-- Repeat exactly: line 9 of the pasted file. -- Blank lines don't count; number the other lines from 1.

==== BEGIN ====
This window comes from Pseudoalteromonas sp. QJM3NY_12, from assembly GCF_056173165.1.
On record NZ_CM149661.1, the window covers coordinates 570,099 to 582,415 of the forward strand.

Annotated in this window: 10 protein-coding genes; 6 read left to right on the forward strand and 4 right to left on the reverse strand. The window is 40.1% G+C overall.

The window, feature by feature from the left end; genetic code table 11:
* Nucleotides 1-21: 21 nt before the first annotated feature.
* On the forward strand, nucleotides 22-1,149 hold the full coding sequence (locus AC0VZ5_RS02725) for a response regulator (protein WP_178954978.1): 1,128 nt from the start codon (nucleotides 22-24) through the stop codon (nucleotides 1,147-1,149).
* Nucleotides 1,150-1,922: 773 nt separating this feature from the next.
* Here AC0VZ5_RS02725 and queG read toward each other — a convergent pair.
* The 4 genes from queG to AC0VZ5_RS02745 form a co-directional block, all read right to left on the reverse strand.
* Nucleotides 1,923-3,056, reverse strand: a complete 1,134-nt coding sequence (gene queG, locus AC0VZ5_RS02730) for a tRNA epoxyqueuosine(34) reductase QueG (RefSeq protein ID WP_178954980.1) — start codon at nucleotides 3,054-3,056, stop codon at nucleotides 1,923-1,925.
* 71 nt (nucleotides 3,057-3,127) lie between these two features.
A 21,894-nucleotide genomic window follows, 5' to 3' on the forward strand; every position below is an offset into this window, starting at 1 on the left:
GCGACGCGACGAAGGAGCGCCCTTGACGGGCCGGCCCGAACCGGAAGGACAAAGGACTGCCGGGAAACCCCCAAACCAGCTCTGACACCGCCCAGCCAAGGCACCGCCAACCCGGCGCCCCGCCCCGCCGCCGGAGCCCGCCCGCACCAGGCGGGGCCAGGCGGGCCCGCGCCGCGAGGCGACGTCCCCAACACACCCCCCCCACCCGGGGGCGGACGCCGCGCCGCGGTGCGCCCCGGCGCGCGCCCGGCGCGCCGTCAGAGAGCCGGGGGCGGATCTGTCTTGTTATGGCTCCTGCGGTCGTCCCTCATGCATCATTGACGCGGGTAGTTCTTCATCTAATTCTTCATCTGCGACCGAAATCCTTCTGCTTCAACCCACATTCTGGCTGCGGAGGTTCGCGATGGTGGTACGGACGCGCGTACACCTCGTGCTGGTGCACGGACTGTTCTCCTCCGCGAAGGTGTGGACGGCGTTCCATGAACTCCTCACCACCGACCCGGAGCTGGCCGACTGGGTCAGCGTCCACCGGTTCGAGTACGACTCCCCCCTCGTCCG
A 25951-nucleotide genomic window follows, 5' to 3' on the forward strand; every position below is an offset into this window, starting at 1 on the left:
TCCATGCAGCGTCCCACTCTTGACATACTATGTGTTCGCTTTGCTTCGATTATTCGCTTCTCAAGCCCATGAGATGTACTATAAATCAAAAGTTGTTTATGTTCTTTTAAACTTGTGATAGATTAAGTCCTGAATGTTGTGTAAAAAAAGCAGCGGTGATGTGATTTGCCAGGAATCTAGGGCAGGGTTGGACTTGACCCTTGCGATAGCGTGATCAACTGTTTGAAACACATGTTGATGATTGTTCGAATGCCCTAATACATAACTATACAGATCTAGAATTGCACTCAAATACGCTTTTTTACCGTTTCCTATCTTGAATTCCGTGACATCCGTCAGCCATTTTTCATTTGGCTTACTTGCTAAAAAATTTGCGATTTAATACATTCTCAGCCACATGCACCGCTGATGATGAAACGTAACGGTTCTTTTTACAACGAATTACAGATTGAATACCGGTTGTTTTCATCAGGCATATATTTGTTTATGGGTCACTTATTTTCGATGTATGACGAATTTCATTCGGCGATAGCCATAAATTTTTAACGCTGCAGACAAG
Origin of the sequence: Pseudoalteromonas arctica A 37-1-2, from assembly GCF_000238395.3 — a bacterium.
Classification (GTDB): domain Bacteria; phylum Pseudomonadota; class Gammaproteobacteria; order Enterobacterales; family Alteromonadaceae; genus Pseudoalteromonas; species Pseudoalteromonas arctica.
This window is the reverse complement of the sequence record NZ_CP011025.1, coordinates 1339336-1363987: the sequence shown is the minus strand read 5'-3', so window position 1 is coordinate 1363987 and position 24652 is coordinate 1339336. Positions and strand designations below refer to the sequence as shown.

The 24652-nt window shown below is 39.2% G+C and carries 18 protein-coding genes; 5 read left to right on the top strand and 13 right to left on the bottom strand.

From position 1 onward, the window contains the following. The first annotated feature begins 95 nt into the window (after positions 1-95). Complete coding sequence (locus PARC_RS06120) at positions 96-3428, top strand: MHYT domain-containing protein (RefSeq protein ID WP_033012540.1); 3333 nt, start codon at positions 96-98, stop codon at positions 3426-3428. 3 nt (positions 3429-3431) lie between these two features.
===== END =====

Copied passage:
* The 4 genes from queG to AC0VZ5_RS02745 form a co-directional block, all read right to left on the reverse strand.